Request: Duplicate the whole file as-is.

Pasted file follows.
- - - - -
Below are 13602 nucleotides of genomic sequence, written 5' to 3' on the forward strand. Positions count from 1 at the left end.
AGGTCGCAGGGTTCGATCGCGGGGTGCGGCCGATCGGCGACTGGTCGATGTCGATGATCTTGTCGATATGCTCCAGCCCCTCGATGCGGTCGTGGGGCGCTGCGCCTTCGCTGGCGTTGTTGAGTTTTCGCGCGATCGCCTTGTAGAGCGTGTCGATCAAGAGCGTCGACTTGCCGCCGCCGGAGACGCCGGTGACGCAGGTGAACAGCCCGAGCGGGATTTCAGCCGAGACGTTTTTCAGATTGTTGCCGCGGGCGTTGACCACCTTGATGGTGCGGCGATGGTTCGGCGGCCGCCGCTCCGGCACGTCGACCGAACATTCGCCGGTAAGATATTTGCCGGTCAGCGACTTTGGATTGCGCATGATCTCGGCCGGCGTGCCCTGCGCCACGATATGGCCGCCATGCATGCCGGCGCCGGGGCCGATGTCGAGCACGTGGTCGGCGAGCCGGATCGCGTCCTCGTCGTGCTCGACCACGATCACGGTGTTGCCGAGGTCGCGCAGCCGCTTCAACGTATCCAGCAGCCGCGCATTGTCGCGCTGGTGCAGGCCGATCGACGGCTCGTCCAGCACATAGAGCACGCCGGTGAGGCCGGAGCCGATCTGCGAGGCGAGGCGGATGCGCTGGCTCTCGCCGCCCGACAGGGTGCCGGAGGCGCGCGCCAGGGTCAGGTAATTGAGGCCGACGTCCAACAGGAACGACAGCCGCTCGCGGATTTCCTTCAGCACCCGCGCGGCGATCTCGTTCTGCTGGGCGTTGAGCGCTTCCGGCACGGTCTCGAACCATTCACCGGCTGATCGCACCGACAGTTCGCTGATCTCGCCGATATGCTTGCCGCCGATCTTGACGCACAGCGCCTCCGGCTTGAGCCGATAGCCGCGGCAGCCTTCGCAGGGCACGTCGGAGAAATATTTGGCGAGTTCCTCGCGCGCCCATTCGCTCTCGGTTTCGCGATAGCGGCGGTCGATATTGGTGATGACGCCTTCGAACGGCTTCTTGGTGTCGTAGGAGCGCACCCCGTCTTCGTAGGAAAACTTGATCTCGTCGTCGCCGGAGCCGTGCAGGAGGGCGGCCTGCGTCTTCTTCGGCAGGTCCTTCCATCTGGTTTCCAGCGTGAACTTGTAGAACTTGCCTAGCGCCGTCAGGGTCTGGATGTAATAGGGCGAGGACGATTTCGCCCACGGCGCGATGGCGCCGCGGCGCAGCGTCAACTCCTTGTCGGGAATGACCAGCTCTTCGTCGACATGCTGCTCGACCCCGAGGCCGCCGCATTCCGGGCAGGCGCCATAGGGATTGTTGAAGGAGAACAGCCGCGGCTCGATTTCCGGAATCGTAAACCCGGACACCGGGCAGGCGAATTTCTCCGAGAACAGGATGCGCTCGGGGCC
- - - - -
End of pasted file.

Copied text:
Below are 13602 nucleotides of genomic sequence, written 5' to 3' on the forward strand. Positions count from 1 at the left end.
AGGTCGCAGGGTTCGATCGCGGGGTGCGGCCGATCGGCGACTGGTCGATGTCGATGATCTTGTCGATATGCTCCAGCCCCTCGATGCGGTCGTGGGGCGCTGCGCCTTCGCTGGCGTTGTTGAGTTTTCGCGCGATCGCCTTGTAGAGCGTGTCGATCAAGAGCGTCGACTTGCCGCCGCCGGAGACGCCGGTGACGCAGGTGAACAGCCCGAGCGGGATTTCAGCCGAGACGTTTTTCAGATTGTTGCCGCGGGCGTTGACCACCTTGATGGTGCGGCGATGGTTCGGCGGCCGCCGCTCCGGCACGTCGACCGAACATTCGCCGGTAAGATATTTGCCGGTCAGCGACTTTGGATTGCGCATGATCTCGGCCGGCGTGCCCTGCGCCACGATATGGCCGCCATGCATGCCGGCGCCGGGGCCGATGTCGAGCACGTGGTCGGCGAGCCGGATCGCGTCCTCGTCGTGCTCGACCACGATCACGGTGTTGCCGAGGTCGCGCAGCCGCTTCAACGTATCCAGCAGCCGCGCATTGTCGCGCTGGTGCAGGCCGATCGACGGCTCGTCCAGCACATAGAGCACGCCGGTGAGGCCGGAGCCGATCTGCGAGGCGAGGCGGATGCGCTGGCTCTCGCCGCCCGACAGGGTGCCGGAGGCGCGCGCCAGGGTCAGGTAATTGAGGCCGACGTCCAACAGGAACGACAGCCGCTCGCGGATTTCCTTCAGCACCCGCGCGGCGATCTCGTTCTGCTGGGCGTTGAGCGCTTCCGGCACGGTCTCGAACCATTCACCGGCTGATCGCACCGACAGTTCGCTGATCTCGCCGATATGCTTGCCGCCGATCTTGACGCACAGCGCCTCCGGCTTGAGCCGATAGCCGCGGCAGCCTTCGCAGGGCACGTCGGAGAAATATTTGGCGAGTTCCTCGCGCGCCCATTCGCTCTCGGTTTCGCGATAGCGGCGGTCGATATTGGTGATGACGCCTTCGAACGGCTTCTTGGTGTCGTAGGAGCGCACCCCGTCTTCGTAGGAAAACTTGATCTCGTCGTCGCCGGAGCCGTGCAGGAGGGCGGCCTGCGTCTTCTTCGGCAGGTCCTTCCATCTGGTTTCCAGCGTGAACTTGTAGAACTTGCCTAGCGCCGTCAGGGTCTGGATGTAATAGGGCGAGGACGATTTCGCCCACGGCGCGATGGCGCCGCGGCGCAGCGTCAACTCCTTGTCGGGAATGACCAGCTCTTCGTCGACATGCTGCTCGACCCCGAGGCCGCCGCATTCCGGGCAGGCGCCATAGGGATTGTTGAAGGAGAACAGCCGCGGCTCGATTTCCGGAATCGTAAACCCGGACACCGGGCAGGCGAATTTCTCCGAGAACAGGATGCGCTCGGGGCC